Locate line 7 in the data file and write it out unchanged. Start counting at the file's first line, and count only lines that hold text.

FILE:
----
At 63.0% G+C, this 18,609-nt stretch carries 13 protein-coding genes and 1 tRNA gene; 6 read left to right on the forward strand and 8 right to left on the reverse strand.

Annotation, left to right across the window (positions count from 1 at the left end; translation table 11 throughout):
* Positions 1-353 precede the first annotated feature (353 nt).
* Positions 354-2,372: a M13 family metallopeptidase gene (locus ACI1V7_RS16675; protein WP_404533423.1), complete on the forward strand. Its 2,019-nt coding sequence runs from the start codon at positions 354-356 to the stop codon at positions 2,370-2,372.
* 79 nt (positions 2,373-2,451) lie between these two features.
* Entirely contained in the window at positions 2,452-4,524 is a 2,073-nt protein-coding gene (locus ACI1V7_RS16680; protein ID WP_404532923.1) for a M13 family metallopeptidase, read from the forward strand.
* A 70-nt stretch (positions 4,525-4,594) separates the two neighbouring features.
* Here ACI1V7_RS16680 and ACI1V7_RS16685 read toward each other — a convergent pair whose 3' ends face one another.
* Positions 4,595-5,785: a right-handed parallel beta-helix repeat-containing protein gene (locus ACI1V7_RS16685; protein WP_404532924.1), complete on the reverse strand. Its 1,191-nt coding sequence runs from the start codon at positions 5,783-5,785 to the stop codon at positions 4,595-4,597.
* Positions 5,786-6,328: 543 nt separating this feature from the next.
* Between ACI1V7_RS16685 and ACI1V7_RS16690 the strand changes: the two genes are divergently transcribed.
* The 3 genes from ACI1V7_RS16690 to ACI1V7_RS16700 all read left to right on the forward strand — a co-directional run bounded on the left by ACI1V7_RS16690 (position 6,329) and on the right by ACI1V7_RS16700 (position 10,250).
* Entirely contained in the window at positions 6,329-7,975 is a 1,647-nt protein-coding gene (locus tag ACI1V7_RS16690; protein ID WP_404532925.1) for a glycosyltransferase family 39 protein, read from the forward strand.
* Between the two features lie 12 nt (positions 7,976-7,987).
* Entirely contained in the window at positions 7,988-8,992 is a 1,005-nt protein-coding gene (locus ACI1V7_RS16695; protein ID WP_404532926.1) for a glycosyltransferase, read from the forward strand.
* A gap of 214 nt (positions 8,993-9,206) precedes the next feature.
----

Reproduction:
* A 70-nt stretch (positions 4,525-4,594) separates the two neighbouring features.